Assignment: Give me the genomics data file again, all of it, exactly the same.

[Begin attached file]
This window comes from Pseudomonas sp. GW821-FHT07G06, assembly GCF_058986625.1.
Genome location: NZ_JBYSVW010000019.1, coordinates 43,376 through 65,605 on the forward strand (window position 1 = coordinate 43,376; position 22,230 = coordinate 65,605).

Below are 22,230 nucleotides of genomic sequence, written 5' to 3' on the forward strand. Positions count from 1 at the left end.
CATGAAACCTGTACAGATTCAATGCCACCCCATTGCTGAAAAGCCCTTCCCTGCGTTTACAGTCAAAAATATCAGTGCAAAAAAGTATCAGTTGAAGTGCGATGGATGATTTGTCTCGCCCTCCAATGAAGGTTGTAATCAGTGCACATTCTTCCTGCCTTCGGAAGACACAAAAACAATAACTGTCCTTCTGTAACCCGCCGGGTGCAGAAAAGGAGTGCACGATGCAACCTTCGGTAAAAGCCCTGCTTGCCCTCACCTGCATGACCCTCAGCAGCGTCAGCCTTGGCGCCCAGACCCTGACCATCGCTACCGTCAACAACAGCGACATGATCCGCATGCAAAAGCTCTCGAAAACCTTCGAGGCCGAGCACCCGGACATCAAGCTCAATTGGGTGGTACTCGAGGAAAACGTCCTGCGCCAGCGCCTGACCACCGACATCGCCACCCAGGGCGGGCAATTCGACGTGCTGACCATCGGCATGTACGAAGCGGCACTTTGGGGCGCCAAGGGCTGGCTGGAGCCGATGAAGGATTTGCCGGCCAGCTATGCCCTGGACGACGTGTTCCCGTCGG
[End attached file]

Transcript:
This window comes from Pseudomonas sp. GW821-FHT07G06, assembly GCF_058986625.1.
Genome location: NZ_JBYSVW010000019.1, coordinates 43,376 through 65,605 on the forward strand (window position 1 = coordinate 43,376; position 22,230 = coordinate 65,605).

Below are 22,230 nucleotides of genomic sequence, written 5' to 3' on the forward strand. Positions count from 1 at the left end.
CATGAAACCTGTACAGATTCAATGCCACCCCATTGCTGAAAAGCCCTTCCCTGCGTTTACAGTCAAAAATATCAGTGCAAAAAAGTATCAGTTGAAGTGCGATGGATGATTTGTCTCGCCCTCCAATGAAGGTTGTAATCAGTGCACATTCTTCCTGCCTTCGGAAGACACAAAAACAATAACTGTCCTTCTGTAACCCGCCGGGTGCAGAAAAGGAGTGCACGATGCAACCTTCGGTAAAAGCCCTGCTTGCCCTCACCTGCATGACCCTCAGCAGCGTCAGCCTTGGCGCCCAGACCCTGACCATCGCTACCGTCAACAACAGCGACATGATCCGCATGCAAAAGCTCTCGAAAACCTTCGAGGCCGAGCACCCGGACATCAAGCTCAATTGGGTGGTACTCGAGGAAAACGTCCTGCGCCAGCGCCTGACCACCGACATCGCCACCCAGGGCGGGCAATTCGACGTGCTGACCATCGGCATGTACGAAGCGGCACTTTGGGGCGCCAAGGGCTGGCTGGAGCCGATGAAGGATTTGCCGGCCAGCTATGCCCTGGACGACGTGTTCCCGTCGG